By Shailendra Bahadur Singh
Pacific island nations have been skeptical about the recent revival in U.S. interest in the region. Despite those misgivings it’s likely that Washington is back for the long haul.
China’s rise to a major economy – second only to the United States – is reshaping the world, notwithstanding its current domestic economic problems. So is its military buildup. U.S.-China competition is now embedded in geopolitics.
American officials have been at pains to stress historical ties to the Pacific and involvement in the region long before China’s government appeared on the scene, as a way of refuting the narrative that Washington’s primary motivation is to counter Beijing.
Indeed U.S. rhetoric asserts that its renewed attention to Pacific island countries is everything but a response to China. Instead, we’re told it’s the continuation of long-standing ties, grounded in shared values such as democratic governance and the international rules-based order.
“Like our forebears during World War II, we know that a great deal of the history of our world will be written across the Pacific over the coming years,” President Joe Biden said last month at the second summit in Washington of U.S. and Pacific island leaders in a year.
The awkward fact is that the United States did pack up and leave after the Cold War, when the Pacific was no longer deemed strategically important, assigning to Australia the role of deputy sheriff. The void was filled by China, which has become entrenched in the region through its diplomatic, economic and, increasingly, security ties with island countries.
The Pacific has gone from strategic neglect just a decade ago to the focus of strategic interest, competition and manipulation today, Pacific Islands Forum secretary-general Henry Puna said on the eve of the Washington summit.
Puna also cautioned that the strategic attention would not last forever as he urged Pacific island nations to “capitalize on it” to ensure sustainable gains for decades to come.
While nothing is forever, it is likely that this time the United States and its allies are in the Pacific as part of a long game with China. Working as strenuously as they are to regain their vantage point in the region, it is unlikely that these allies will relinquish any upper hand to China.
The United States-Pacific islands summits are just one component of a massive effort to counter China’s influence and shore up strategic interests in the region. A third leaders’ summit was confirmed for 2025 and biennial political engagements to follow thereafter.
China-friendly leaders such as Solomon Islands Prime Minister Manasseh Sogavare and Kiribati President Taneti Maamau have insisted that China’s interest in the Pacific is purely economic, and dismiss claims of militaristic designs. Both countries switched their diplomatic recognition to Beijing from Taiwan in 2019.
The United States, meanwhile, is clearly concerned that Beijing seeks a permanent military presence to project power in the region, including by being within striking distance of its ally Australia.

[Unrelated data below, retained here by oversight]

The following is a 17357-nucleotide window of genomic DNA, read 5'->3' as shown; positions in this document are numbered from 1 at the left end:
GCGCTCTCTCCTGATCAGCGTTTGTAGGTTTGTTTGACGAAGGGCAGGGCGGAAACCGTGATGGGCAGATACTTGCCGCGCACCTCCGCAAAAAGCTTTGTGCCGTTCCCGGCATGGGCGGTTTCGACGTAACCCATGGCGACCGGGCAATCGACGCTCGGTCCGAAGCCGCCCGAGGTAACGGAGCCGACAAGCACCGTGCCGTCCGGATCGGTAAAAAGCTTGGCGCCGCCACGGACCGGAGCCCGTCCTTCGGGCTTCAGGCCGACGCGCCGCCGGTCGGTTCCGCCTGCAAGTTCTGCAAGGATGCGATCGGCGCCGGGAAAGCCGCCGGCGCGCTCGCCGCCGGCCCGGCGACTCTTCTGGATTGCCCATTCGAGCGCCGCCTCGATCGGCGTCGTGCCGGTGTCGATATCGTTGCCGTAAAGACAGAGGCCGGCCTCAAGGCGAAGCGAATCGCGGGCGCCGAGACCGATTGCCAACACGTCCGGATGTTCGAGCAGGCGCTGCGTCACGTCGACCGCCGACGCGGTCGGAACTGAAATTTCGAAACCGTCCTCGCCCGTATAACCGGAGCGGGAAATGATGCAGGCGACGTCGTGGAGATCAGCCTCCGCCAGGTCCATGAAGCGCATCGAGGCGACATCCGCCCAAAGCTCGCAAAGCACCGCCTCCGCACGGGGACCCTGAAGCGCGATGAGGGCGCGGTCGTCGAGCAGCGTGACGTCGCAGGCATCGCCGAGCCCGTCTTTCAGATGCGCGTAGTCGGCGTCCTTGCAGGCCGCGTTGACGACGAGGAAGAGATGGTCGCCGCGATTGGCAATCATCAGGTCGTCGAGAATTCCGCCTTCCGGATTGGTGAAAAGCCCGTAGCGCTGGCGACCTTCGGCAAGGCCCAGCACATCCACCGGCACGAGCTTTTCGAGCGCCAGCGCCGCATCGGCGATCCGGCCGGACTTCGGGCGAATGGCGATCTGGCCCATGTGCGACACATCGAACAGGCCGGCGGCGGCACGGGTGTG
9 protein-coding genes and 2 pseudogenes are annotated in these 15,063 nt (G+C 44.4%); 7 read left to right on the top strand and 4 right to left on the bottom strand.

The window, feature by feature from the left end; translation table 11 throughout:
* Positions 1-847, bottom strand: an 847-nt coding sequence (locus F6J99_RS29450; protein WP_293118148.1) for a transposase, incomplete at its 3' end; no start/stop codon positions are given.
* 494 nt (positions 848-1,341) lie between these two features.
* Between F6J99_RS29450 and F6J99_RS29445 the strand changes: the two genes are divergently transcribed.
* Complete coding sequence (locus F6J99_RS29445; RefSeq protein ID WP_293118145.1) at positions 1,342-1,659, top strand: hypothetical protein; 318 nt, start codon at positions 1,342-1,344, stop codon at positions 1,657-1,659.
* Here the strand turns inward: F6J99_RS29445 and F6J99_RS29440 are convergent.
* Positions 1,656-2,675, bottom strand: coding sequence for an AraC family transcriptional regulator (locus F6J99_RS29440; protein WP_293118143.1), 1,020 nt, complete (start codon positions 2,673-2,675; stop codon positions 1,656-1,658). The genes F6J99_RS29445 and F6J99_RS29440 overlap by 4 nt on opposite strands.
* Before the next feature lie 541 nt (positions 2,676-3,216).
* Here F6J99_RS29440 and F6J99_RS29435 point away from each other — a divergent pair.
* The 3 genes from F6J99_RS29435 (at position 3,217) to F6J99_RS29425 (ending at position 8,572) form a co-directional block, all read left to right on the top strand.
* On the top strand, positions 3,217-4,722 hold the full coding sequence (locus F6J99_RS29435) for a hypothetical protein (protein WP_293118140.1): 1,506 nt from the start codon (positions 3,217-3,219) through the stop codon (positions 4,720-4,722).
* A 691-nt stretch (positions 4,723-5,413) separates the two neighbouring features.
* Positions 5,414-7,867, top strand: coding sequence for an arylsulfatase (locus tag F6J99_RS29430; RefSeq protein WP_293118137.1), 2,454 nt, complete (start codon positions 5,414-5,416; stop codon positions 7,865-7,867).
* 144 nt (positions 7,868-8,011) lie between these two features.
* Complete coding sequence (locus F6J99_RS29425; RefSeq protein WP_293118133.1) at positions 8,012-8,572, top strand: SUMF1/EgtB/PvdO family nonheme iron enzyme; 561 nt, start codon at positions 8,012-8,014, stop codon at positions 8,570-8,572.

These developments are reflected in a marked increase in military investments in the Pacific, including the signing of defense treaties and more training for the region’s security forces.
Many analysts believe that because of China’s growing assertiveness and ambition, the U.S. expects and is preparing for a possible showdown.
Possible flashpoints are Taiwan, which Beijing regards as a rebel province that must be reunited with the mainland, and China’s claim to the entirety of the South China Sea, which puts it at frequent loggerheads with Southeast Asian nations.
Biden’s recall of the Pacific War in his summit address had a sentimental element but it also perhaps unwittingly reminded his audience of the risks of conflict in the future.
Pacific nations are adamantly against any escalation of tensions in the region, as reflected in Fijian Prime Minister Sitiveni Rabuka’s call for the Pacific to be a “zone of peace.”
But the hard reality is that just as in World War II, the Pacific’s influence in the big-power contest is limited.
When it comes down to it, the superpowers are more likely to do what they see fit to protect and advance their own interests than not.
This article was first published in BenarNews and has been republished here with the kind permission of the author/editor(s).
Copyright ©2015-2023, BenarNews. Used with the permission of BenarNews.
Contributing Author: Shailendra Bahadur Singh is an associate professor and head of the journalism program at The University of the South Pacific in Fiji. He has written widely on Pacific media, politics and development. The views in this article are his own and do not reflect the position of The University of the South Pacific or The Fiji Times.
Disclaimer: The opinions expressed within this article are the personal opinions of the author. The Australia Today is not responsible for the accuracy, completeness, suitability, or validity of any information in this article. All information is provided on an as-is basis. The information, facts, or opinions appearing in the article do not reflect the views of The Australia Today and The Australia Today News does not assume any responsibility or liability for the same.
Support Our Journalism
Global Indian Diaspora needs fair, non-hyphenated, and questioning journalism, packed with on-ground reporting. The Australia Today – with exceptional reporters, columnists, and editors – is doing just that. Sustaining this needs support from wonderful readers like you.
Whether you live in Australia, the United Kingdom, Canada, the United States of America, or India you can take a paid subscription by clicking Patreon. Buy an annual ‘The Australia Today Membership’ to support independent journalism and get special benefits.